Apple iPad Pro.
Apple iPad Pro.

Working on the go: the complete productivity guide

Here's a look at the gadgets and apps that will help you get in tune with the new requirements from your workplace.

The new-age office doesn’t really need a typical building, a workstation for you to sit and a PC that grumbles to life when you switch it on every morning. The always-on nature of many professions means you need to be connected enough to access your mails and documents from anywhere or any device, and also collaborate with colleagues to work on the same documents. We take a look at the gadgets and apps that will help you get in tune with the new requirements from your workplace.


Apple iPad Pro

With two different screen sizes, the iPad Pro range is now a genuine content creation and productivity-centric device. The 12.9-inch LED (2,732x2,048 pixels) display on the bigger iPad Pro offers the highest resolution ever in a tablet. The 9.7-inch version’s 2,048x1,536 resolution screen is no slouch either and also gets the True Tone ambient light detection feature to tweak the display’s brightness and colour automatically. In terms of the power, the iPad Pro line-up runs the latest and very powerful 64-bit A9X chip and the M9 motion co-processor, putting them in the perfect position to be laptop replacements for a lot of power users, including even video editors and graphic designers.

Price: 49,900 onwards (9.7-inch version) 67,900 onwards (12.9-inch version)

Apple Watch

The fundamental idea of a smartwatch was always to boost productivity. But that message got lost amidst all the noise about the design, battery life and the operating system. But if you set it up properly, the Apple Watch can be a fantastic productivity companion gadget.

By running certain apps on the watch, it will save you the effort of having to pull out the smartphone every time and yet discreetly multitask at meetings, respond to team messages, manage work travel, manage calendars and use Siri to do stuff for you. Apps such as iMessage, Slack, Skype, Todoist, Trello, Microsoft Outlook and many more now support the Apple Watch.

Price: 25,990 onwards

HP Elitebook Folio

Hewlett Packard (HP) has spent a lot of time attending to details, and it shows. The redesigned display hinge allows the display to be pushed much further back. The aluminium chassis and silver finish give an undoubtedly premium look.

It measures 29.2cm x 20.9cm x 1.24cm, if you pull out an inch tape—this has a smaller footprint than the MacBook Air 13 and is also thinner. It runs the latest generation Intel Core M processors and the very quick M.2 SATA SSD storage. The battery will last just upwards of five hours in most use cases.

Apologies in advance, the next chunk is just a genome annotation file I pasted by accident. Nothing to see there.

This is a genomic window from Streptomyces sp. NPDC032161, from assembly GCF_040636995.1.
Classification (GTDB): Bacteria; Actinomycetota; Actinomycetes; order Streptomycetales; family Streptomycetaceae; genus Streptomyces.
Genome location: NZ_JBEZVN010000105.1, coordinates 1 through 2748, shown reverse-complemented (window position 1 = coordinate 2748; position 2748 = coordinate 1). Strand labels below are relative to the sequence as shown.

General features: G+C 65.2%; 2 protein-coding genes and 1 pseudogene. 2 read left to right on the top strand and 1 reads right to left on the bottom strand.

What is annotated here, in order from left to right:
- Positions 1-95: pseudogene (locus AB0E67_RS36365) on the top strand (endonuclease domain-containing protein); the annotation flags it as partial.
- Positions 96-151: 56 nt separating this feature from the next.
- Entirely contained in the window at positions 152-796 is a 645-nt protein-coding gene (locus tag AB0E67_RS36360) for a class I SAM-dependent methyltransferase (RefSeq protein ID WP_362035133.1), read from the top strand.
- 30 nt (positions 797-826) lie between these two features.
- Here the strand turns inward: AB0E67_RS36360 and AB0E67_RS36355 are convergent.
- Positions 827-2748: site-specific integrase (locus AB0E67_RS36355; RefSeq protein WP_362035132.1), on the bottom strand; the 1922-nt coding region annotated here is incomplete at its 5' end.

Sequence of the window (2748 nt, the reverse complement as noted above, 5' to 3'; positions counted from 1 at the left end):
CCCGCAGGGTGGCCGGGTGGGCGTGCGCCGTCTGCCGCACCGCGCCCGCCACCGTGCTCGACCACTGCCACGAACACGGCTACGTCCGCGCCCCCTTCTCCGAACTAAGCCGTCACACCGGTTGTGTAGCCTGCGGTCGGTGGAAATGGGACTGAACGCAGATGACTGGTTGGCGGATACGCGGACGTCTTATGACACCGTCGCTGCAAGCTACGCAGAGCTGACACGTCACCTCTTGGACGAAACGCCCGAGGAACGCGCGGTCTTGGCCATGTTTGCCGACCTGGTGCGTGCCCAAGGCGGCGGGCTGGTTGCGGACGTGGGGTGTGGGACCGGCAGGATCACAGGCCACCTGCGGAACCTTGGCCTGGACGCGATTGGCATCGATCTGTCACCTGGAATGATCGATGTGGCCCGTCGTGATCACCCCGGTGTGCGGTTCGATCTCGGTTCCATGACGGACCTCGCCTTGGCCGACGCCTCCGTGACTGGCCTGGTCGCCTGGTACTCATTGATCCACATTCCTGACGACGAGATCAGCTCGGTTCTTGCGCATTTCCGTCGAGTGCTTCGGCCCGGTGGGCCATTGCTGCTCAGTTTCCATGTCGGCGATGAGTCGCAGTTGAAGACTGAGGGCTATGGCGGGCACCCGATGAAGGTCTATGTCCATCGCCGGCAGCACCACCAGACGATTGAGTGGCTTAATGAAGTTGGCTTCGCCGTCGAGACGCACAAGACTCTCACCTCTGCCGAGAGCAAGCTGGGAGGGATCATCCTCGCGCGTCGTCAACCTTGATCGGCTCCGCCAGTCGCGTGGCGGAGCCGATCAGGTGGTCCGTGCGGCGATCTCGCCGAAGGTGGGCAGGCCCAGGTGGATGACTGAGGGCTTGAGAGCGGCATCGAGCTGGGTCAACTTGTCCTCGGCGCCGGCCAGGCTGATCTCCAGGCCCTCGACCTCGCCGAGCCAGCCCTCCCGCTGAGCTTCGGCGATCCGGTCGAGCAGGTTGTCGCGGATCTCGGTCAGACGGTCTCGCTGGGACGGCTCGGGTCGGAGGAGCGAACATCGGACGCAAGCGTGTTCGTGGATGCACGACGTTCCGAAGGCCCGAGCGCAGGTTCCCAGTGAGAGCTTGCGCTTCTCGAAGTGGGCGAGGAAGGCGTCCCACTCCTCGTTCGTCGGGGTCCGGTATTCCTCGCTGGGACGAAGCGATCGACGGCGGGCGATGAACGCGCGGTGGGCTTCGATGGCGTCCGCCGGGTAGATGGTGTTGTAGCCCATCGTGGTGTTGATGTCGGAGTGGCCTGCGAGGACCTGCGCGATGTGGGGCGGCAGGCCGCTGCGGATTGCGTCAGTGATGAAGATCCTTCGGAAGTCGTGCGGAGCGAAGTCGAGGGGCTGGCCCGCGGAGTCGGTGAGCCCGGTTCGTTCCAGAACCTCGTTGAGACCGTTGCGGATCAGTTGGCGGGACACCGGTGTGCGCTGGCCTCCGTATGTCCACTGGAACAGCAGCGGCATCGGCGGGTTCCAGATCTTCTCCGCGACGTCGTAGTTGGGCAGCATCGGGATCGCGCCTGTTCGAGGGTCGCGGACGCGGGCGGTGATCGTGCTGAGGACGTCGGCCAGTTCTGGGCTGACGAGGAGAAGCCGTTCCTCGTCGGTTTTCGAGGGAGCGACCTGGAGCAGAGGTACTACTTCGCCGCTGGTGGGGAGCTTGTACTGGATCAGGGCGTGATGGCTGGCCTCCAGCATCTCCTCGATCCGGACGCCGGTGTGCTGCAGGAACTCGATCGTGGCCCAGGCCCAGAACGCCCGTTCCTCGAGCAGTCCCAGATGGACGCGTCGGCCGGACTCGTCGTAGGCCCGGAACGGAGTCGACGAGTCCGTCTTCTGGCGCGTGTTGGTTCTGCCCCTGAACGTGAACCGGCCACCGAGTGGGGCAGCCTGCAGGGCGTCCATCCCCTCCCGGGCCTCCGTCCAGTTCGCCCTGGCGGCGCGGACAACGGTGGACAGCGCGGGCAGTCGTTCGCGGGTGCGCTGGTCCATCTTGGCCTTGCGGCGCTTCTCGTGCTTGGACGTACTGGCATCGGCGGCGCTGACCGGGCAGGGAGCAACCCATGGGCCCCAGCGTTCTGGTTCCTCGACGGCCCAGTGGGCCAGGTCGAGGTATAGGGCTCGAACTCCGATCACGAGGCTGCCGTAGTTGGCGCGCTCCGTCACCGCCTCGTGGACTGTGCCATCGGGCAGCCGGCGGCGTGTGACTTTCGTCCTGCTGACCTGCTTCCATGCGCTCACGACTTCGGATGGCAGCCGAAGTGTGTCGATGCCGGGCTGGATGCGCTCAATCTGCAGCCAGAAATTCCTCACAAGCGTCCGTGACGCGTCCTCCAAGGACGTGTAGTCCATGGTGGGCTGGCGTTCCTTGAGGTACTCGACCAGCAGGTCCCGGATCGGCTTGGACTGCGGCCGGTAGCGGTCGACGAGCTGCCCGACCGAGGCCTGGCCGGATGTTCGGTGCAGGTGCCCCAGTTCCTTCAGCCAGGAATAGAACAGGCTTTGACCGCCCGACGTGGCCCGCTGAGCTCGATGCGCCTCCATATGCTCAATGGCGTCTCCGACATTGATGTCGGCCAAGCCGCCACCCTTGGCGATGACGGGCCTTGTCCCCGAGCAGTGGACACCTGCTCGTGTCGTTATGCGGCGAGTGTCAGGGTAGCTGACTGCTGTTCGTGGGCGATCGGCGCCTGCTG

Price: 1,27,200 (W8H14PA#ACJ); 1,45,445 (W8H05PA#ACJ)

Smartron tbook

The tbook resembles the much more expensive Microsoft Surface Pro 4 (78,990 onwards). The magnesium and aluminium chassis looks and feels premium. The 12.2-inch IPS display (2,560x1,600 pixels) is bright and sharp, and does well in terms of rich colour reproduction.

It is pretty much an all-rounder as far as usability goes—be it for reading text, working on documents or watching videos. The tbook runs on Intel’s low-power consumption Core M processor and a very quick 128 GB flash storage—basically, you boot into Windows in around 10 seconds. The battery life is impressive—it lasts a day at work on a single charge.

Price: 42,999 onwards



This is a to-do list management app, which has collaboration and plug-ins for Gmail and Microsoft’s Outlook Mail as well. You create a project, add tasks to it, individual colour coding for each project, sub-tasks, individual due dates, and urgency settings.

The Premium version adds location-based reminders, a flexible label system, task search, add tasks from email, calendar synchronization and automatic cloud backups.

Runs on: Android, iOS, Windows Phone 10, Windows, Mac, Android Wear, Apple Watch, Chrome extension, Firefox extension, Microsoft Outlook extension, Safari extension, Gmail app, Web

Usage fee: Free; $28.99 per year (Premium)


This is the best app for people who read a lot, and like to bookmark interesting content for reading or sharing later. Apps such as Flipboard, Twitter, CloudMagic, Feedly and almost all web browsers are supported.

While the free to use version should be enough for most users, there is also a premium version that removes advertisements from the library, saves links that you pin so that the content is available even if the content disappears from the Internet, and improves search.

Runs on: Android, iOS, Windows Phone, Mac, BlackBerry, Firefox, Chrome, Safari, Opera, Vivaldi

Usage fee: Free; $4.99 per month (Premium)


This is a cloud-based presentation app for creating presentations and slideshows. As a user, you’ll be able to select from templates, and build your presentation within that framework, or start off on a clean canvas and build what you need to, from scratch.

You can add text, images, charts and even YouTube links. Prezi allows real-time collaboration with colleagues, and more than one person can work on the same presentation.

Runs on: Android, iOS, Windows, Mac, Web

Usage fee: $4.92 per month to $30 per month

Microsoft OneNote

OneNote is an app that power users will love simply because it makes getting organized easy. It syncs all the content across your PCs, phones and tablets. A user basically starts off by creating a notebook, with individual pages of notes. This logical structure makes it easy to locate notes later.

There are fairly comprehensive sharing and collaboration capabilities that allow you to give colleagues (or family members, for personal notes and checklists) access, and let them add notes and edit. You can type out a note, or even scribble using a variety of colours. OneNote can also “Convert to Shapes" for hand-drawn art.

Usage fee: Free.